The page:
Anonymoose wrote:I've been reading up on cholesterol to try to decide my next step. According to this study ( http://www.jneuroinflammation.com/conte ... -8-127.pdf ), high LDL is associated with greater brain atrophy/loss of mass. Higher HDL and lower triglycerides is associated with fewer enhancing lesions. Which cholesterol level was low? (I'm waiting for cholesterol levels too).
Abstract wrote:Although an increased leukocyte and platelet adhesion is observed in cerebral venules of mice with either hypertension (HTN) or hypercholesterolemia (HCh), it remains unclear whether the combination of HTN and HCh exerts a comparable effect on leukocyte and platelet recruitment in the cerebral microvasculature. Thus, we examined whether HCh alters platelet and leukocyte adhesion, and blood–brain barrier (BBB) permeability, in cerebral venules in two models of murine HTN: DOCA salt-induced and angiotensin II (Ang II) induced. In both models, the mice were placed on either a normal or cholesterol-enriched diet. An enhanced recruitment of adherent leukocytes and platelets in cerebral venules was noted in both HTN models in the absence of HCh, but not in its presence. The Ang II-induced increase in BBB permeability was attenuated by HCh as well. Both total and high-density lipoprotein (HDL) cholesterol levels were elevated in the HCh mice. The HTN-induced increase in leukocyte and platelet adhesion was attenuated in apolipoprotein A-I transgenic mice (ApoA1-Tg) and blunted in wild-type mice treated with the ApoA1 mimetic peptide, 4F. Our findings indicate that mild HCh significantly blunts the cerebral microvascular responses to HTN and that HDL may have a role in mediating this beneficial effect of HCh.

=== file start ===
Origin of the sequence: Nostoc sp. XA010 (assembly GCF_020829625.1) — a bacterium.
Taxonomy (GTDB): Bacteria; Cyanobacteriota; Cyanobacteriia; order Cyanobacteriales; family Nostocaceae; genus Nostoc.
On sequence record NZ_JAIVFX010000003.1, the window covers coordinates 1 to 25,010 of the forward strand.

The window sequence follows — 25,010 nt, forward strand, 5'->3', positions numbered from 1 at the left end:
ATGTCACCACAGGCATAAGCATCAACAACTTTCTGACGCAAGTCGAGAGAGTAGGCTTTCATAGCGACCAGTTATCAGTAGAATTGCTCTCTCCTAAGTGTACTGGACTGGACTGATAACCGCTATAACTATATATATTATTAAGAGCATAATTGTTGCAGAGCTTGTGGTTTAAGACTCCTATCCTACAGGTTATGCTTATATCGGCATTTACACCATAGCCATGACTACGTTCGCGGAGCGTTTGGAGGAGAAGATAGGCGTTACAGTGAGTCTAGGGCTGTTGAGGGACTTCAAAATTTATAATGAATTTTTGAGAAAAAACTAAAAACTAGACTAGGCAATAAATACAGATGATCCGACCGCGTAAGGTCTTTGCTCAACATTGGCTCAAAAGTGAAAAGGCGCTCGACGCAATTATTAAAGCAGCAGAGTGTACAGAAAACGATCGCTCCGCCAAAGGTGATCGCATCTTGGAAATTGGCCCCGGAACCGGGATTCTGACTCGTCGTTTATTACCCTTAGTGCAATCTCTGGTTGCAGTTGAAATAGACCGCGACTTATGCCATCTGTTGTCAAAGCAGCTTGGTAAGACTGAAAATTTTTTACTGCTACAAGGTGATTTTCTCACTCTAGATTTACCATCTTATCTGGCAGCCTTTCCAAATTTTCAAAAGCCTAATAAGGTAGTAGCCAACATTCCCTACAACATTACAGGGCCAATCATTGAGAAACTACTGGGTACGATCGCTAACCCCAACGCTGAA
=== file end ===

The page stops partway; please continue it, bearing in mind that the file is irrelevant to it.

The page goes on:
Conclusion wrote:In conclusion, the results of this study indicate that mild HCh significantly blunts the recruitment of leukocytes and platelets in the cerebral microvasculature in both low and high Ang II models of HTN. Our findings are also consistent with a role for HDL and ApoA1 as mediators of this antiinflammatory and antithrombogenic effect of a cholesterol-enriched diet. These observations suggest that HDL and ApoA1 may be effective therapeutic targets for prevention of the systemic inflammatory response that accompanies HTN. Whether our results bear on the responses of intracranial arteries to the combination of HTN and HCh remains unclear. The beneficial effects of ApoA1 mimetic treatment on the cerebral microcirculation suggest that elevations in HDL or administration of the ApoA1 mimetic may also afford some level of protection against any impairment of endothelial function in intracranial arteries that result from chronic arterial HTN. However, additional work is needed to directly address this interesting possibility.
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